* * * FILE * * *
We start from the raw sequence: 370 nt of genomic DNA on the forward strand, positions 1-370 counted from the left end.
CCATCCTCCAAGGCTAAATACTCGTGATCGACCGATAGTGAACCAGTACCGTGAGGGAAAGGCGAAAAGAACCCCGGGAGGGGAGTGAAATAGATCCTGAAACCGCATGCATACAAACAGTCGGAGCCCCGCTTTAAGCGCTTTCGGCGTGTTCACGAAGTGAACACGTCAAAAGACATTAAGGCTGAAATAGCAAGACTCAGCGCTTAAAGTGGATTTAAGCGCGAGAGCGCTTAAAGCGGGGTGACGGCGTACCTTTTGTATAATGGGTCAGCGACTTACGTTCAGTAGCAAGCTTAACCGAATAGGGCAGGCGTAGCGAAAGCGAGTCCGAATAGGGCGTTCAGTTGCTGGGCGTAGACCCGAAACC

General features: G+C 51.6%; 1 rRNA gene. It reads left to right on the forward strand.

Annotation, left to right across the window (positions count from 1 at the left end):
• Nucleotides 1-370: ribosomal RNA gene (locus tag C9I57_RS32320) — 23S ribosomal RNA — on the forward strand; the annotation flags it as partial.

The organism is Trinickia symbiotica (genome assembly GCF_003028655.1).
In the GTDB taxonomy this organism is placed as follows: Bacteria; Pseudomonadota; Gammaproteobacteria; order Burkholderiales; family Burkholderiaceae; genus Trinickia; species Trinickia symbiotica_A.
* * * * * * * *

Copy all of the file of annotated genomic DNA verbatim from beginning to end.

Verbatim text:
We start from the raw sequence: 370 nt of genomic DNA on the forward strand, positions 1-370 counted from the left end.
CCATCCTCCAAGGCTAAATACTCGTGATCGACCGATAGTGAACCAGTACCGTGAGGGAAAGGCGAAAAGAACCCCGGGAGGGGAGTGAAATAGATCCTGAAACCGCATGCATACAAACAGTCGGAGCCCCGCTTTAAGCGCTTTCGGCGTGTTCACGAAGTGAACACGTCAAAAGACATTAAGGCTGAAATAGCAAGACTCAGCGCTTAAAGTGGATTTAAGCGCGAGAGCGCTTAAAGCGGGGTGACGGCGTACCTTTTGTATAATGGGTCAGCGACTTACGTTCAGTAGCAAGCTTAACCGAATAGGGCAGGCGTAGCGAAAGCGAGTCCGAATAGGGCGTTCAGTTGCTGGGCGTAGACCCGAAACC

General features: G+C 51.6%; 1 rRNA gene. It reads left to right on the forward strand.

Annotation, left to right across the window (positions count from 1 at the left end):
• Nucleotides 1-370: ribosomal RNA gene (locus tag C9I57_RS32320) — 23S ribosomal RNA — on the forward strand; the annotation flags it as partial.

The organism is Trinickia symbiotica (genome assembly GCF_003028655.1).
In the GTDB taxonomy this organism is placed as follows: Bacteria; Pseudomonadota; Gammaproteobacteria; order Burkholderiales; family Burkholderiaceae; genus Trinickia; species Trinickia symbiotica_A.